Brighton Philharmonic Orchestra

Brighton Dome, 5 February 2017


Thomas Carroll, looking as if he’s about to win a snooker tournament in a snazzy red waistcoat, has a knack of bending almost double to coax intricately nuanced pianissimo playing from his players. It’s effective too. Almost all the playing in this very pleasant concert was sensitive and well balanced.

After a momentarily ragged start Mozart’s K201, with all its sophisticated simplicity, soon settled into a suitably crisp, sparkling opening allegro with the following movements in careful contrast, For both this, and the Haydn which came next, the Brighton Philharmonic was reduced to just 36 players – strings with two horns and two oboes ensuring that the mood remained light, tight and classical.

The Haydn C major concerto (rediscovered as recently as 1961) is a resolutely cheerful work and multi-talented Carroll conducting from his cello appeared to smile from the sheer joy of the music almost continually. He achieved a fine rapport with the orchestra and his cello sound was lushly mellow especially in the beautiful Adagio and the well controlled Allegro Molto finale.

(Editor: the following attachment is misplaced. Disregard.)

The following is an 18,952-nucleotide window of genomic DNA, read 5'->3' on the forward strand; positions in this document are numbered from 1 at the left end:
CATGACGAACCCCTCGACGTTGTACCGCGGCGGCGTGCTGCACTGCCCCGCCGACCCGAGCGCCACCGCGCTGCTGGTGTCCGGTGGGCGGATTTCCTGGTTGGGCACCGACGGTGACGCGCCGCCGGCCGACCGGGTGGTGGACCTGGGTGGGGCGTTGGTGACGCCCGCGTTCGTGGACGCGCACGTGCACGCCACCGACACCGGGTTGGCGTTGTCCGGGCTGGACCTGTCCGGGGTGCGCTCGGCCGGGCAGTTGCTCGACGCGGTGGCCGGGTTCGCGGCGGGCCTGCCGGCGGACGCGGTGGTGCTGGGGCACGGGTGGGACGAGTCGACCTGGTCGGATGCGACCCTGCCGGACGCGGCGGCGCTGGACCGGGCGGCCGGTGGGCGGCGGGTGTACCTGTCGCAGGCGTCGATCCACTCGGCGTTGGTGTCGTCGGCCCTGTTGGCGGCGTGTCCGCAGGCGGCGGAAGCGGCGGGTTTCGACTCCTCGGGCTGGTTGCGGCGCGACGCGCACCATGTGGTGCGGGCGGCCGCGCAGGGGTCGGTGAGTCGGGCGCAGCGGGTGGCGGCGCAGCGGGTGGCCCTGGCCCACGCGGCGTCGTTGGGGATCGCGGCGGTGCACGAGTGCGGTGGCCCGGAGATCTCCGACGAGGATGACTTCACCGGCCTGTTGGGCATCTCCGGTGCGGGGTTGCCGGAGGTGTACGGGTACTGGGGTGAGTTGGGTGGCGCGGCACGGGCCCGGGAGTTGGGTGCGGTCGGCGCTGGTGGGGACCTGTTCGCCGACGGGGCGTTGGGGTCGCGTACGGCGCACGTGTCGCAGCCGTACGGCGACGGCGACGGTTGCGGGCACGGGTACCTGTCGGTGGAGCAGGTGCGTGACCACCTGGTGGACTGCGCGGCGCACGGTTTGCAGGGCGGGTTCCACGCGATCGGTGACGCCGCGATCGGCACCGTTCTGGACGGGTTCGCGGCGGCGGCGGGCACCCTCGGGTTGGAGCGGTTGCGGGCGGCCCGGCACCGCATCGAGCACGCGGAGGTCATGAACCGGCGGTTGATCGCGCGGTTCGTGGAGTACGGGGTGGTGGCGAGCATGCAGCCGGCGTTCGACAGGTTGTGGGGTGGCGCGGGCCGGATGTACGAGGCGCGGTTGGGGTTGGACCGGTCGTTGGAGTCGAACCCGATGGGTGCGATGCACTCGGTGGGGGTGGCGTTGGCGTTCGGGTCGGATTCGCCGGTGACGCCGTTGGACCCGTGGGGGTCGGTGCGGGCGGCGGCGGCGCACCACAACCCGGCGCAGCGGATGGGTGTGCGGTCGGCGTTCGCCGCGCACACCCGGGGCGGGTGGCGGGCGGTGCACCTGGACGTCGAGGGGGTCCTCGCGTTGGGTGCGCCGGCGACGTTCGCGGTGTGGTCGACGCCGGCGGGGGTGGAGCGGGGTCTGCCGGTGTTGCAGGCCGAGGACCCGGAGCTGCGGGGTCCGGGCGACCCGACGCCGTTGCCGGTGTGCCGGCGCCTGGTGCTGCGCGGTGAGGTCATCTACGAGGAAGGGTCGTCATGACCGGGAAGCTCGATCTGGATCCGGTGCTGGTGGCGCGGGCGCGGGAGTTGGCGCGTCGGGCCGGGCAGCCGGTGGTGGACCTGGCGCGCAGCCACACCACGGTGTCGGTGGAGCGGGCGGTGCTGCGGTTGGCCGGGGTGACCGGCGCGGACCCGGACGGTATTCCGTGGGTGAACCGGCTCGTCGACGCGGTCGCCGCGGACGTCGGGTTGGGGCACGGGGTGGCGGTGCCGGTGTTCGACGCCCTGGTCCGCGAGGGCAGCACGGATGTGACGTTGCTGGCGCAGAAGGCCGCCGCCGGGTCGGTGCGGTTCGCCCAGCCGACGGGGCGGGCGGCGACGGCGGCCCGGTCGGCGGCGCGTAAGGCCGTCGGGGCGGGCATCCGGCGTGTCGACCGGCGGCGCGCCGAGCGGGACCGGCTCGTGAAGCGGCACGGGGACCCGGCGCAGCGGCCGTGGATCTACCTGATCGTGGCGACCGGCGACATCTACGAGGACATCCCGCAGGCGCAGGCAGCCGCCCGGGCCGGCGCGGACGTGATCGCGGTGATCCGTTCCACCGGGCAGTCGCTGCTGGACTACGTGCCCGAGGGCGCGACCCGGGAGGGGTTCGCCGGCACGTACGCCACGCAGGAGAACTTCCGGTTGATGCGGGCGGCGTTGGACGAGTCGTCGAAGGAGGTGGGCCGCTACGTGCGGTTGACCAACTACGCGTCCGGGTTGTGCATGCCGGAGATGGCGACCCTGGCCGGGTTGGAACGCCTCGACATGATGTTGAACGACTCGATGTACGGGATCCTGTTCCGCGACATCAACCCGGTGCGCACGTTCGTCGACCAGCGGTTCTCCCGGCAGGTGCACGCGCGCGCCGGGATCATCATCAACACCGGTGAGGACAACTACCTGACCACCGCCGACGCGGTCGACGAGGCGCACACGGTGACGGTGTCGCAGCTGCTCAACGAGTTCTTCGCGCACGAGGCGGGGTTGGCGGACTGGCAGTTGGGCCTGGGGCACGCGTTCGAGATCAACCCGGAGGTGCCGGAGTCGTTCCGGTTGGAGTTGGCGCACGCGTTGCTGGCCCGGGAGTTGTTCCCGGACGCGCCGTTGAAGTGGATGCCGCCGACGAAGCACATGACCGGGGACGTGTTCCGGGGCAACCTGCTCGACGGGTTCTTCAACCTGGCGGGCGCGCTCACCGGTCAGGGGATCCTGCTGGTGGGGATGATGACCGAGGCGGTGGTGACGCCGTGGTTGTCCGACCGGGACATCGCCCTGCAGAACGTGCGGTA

And so to the concluding Mendelssohn Italian Symphony for a happy ending to a sunny concert – and a few more players and instruments added to the mix. The opening was lively and incisive with some clearly articulated string work in the busy passages which typify much of Mendelssohn’s orchestral writing. One or two wobbly moments in the third movement were soon forgotten once we reached the Saltanella and the glorious conclusion which was played with panache.

Susan Elkin

Maidstone Symphony Orchestra

Mote Hall, 4 February 2017

J Lill

John Lill CBE has been president of the Maidstone Symphony Orchestra since 1980 and his association with it goes ten years further back when he played his first concert with them, shortly after winning the Tchaikovsky Piano Competition. To this day, he generously plays an occasional concert with MSO and unassuming as he is, his presence in the hall has a palpable effect on both players and audience. He seems to bring out an extra edge in a band which always delivers competently but on this occasion they surpassed even their own high standards.